Politics from the Palouse to Puget Sound

Wednesday, October 24, 2007

Sign of the Apocalypse?

First, Chuck Norris endorsed Mike Huckabee, now........liberal Lewiston Tribune columnist Jim Fisher? I have a feeling Fisher will be checking the box next to the name with the (D) next year, but I do agree with what he had to say about Huckabee in today's column.

(On a side note, we now have 12 people demanding Mike Huckabee come to Pullman (see box above.) Let's see if we get 10 or 20 more signatures in the next few days. Governor Huckabee will be over in Bellevue in three weeks. Maybe we can convince him to swing over to the wheatfields!)
Demolition derby's loser could actually win the race

So-called values voters, also known as members of the Christian right, are telling their purported leaders something about the candidates who have come calling: They like Mike Huckabee better than the leaders do.

It shouldn't be a surprise. Huckabee is not only the most genuine member of the faction whose votes Republican presidential candidates are desperately seeking, but he is the most genuine descendant of Ronald Reagan's campaign style. He is a genial conservative, displaying a sunny disposition while one-time liberals like Mitt Romney and Rudy Giuliani act as if it is their duty to dispense fire and brimstone.

The former Arkansas governor - who says he is a conservative, but adds, "I'm just not angry about it" - is reported to have come in second behind Romney in the straw poll at Saturday's Values Voters Summit. But it's not that simple. Romney received 1,585 votes to Huckabee's 1,555, but those totals include votes cast online as well as those at the summit itself.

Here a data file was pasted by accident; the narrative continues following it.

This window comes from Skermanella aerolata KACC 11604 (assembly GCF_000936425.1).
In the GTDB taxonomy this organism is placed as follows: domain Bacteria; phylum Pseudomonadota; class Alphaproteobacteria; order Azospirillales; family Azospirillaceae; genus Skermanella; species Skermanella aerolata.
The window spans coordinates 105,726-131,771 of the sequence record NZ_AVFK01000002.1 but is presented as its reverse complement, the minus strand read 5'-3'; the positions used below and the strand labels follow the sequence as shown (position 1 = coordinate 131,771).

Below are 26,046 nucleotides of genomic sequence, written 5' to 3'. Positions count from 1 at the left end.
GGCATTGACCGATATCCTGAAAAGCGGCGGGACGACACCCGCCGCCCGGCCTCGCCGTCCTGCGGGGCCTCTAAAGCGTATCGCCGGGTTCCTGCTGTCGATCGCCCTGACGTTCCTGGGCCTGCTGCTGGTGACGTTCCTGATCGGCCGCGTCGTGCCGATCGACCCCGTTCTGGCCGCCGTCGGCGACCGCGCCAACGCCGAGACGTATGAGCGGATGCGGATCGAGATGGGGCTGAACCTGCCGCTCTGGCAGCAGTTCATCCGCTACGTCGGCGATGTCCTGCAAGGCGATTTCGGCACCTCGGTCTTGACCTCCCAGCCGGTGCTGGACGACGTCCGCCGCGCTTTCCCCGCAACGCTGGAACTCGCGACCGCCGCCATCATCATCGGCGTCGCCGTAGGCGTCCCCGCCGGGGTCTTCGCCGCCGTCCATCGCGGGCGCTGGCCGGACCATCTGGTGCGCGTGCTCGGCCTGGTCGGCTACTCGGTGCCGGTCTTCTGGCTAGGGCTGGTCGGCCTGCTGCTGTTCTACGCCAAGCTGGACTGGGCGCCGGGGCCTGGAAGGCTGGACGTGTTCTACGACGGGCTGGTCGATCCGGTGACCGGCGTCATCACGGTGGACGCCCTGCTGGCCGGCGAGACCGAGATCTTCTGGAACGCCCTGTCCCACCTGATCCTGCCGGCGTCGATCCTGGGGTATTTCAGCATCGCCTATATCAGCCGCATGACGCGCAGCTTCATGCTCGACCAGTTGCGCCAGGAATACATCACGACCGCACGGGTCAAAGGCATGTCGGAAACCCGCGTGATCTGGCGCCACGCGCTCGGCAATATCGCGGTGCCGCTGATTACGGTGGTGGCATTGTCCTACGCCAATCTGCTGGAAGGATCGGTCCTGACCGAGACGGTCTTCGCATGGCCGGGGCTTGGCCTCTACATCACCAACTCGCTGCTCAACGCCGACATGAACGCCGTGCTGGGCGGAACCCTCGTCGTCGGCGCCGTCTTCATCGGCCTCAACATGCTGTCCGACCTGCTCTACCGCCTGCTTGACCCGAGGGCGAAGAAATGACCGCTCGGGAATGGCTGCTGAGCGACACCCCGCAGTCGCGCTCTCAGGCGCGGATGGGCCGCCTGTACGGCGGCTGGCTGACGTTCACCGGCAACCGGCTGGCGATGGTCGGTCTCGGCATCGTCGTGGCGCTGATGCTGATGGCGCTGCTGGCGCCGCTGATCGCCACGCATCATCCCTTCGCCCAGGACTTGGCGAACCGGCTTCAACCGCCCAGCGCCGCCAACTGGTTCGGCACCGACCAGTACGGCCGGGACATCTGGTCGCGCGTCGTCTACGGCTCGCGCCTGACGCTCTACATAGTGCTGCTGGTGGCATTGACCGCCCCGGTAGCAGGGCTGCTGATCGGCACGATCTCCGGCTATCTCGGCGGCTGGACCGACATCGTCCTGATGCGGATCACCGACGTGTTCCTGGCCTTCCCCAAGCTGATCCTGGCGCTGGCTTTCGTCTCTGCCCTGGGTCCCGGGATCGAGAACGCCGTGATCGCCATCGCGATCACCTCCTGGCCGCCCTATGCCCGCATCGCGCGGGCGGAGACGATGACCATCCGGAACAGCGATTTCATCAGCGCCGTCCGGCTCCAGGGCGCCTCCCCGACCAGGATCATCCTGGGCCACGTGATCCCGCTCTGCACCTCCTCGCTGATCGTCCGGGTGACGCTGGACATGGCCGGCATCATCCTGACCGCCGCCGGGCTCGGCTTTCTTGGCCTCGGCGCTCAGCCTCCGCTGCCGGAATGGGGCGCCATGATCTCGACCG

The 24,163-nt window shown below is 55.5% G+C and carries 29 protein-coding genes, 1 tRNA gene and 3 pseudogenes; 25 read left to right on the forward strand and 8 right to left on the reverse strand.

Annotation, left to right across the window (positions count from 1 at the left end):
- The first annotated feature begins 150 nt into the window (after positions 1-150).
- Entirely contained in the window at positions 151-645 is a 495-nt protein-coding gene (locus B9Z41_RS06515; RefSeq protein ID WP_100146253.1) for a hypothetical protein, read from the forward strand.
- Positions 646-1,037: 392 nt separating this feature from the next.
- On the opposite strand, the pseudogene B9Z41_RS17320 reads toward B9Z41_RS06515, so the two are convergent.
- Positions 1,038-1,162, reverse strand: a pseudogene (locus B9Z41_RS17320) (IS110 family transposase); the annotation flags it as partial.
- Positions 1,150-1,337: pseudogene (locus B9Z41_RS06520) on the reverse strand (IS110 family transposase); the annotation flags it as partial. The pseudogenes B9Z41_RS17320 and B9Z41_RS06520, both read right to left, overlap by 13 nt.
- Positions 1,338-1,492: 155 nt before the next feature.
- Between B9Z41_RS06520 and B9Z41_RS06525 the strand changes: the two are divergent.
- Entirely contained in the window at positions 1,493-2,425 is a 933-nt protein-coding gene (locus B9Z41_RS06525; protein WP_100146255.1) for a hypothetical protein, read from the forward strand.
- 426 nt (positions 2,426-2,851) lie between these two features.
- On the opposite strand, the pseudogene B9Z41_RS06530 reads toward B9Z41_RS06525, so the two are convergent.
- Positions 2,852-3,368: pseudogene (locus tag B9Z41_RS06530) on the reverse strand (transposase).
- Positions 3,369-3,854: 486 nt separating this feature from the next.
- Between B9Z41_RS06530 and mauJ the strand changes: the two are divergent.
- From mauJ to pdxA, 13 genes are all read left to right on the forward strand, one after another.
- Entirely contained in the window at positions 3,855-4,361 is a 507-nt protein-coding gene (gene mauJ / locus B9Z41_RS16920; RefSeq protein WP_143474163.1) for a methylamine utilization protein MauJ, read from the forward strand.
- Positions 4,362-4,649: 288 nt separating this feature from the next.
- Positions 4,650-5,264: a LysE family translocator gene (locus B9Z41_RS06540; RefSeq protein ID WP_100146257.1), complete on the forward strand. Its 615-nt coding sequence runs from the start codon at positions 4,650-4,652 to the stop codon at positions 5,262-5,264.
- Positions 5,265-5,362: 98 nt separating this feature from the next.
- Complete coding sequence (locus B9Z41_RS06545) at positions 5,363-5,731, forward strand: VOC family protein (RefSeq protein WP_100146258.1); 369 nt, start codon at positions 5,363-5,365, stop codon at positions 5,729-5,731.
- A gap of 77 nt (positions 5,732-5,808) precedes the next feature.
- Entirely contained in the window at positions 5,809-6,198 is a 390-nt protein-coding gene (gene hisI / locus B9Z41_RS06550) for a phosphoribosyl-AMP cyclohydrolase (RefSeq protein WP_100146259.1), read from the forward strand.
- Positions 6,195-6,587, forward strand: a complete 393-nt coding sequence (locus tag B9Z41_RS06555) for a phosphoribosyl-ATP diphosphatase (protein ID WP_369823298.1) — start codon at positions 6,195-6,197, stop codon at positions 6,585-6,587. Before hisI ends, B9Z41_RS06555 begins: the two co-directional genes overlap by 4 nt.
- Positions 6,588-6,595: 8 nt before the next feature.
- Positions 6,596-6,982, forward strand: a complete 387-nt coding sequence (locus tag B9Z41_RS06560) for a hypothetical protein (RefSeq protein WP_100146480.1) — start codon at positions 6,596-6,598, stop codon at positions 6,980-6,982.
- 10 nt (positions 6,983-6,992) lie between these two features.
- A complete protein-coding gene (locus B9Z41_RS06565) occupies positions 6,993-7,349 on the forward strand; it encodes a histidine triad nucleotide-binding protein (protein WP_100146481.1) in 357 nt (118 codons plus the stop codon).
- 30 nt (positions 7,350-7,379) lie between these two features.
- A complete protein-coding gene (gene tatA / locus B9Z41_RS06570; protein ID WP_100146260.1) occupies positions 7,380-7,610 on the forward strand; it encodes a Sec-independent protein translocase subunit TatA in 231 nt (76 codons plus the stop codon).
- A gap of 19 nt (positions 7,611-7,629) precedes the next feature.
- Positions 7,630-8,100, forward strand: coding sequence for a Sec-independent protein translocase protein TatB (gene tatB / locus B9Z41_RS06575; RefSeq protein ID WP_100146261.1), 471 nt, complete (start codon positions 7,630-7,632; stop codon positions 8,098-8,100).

Among those who saw the various candidates in person, Huckabee drew support from 50 percent. Romney was endorsed by only 10 percent.

Why? It could be Huckabee's reminder to the crowd that he spoke "not as one who comes to you, but as one who comes from you."

It could also be resentment toward those movement leaders who have ignored Huckabee in favor of candidates who appear more electable because they have more money and higher rankings in national polls.

It also could be Huckabee's own appeal to the crowd: "Let us not sacrifice our principles for anybody's politics."

In terms of politics, though, Republicans could do worse than choose Huckabee, and probably will.

While Romney, Giuliani, Fred Thompson and John McCain paint themselves as more authoritarian than their rivals - an impression each would certainly work to soften after receiving the nomination - Huckabee is the same likable guy today that he will be during the general election campaign.

All GOP candidates met for another debate Sunday night, and there was Huckabee distinguishing himself by refusing to denounce his opponents as less righteous than he. As the others attacked each other's conservative credentials, Huckabee said Americans are "looking for a presidential candidate who's not so interested in a demolition derby against the other people in his own party."

If that were true, Huckabee would be the nominee. But it probably isn't.

The reason politicians continue to resort to attacks on their opponents is that attacks work. But for now, it's nice to see one candidate in the race exemplify the surest legacy of Reagan, smiling optimism.

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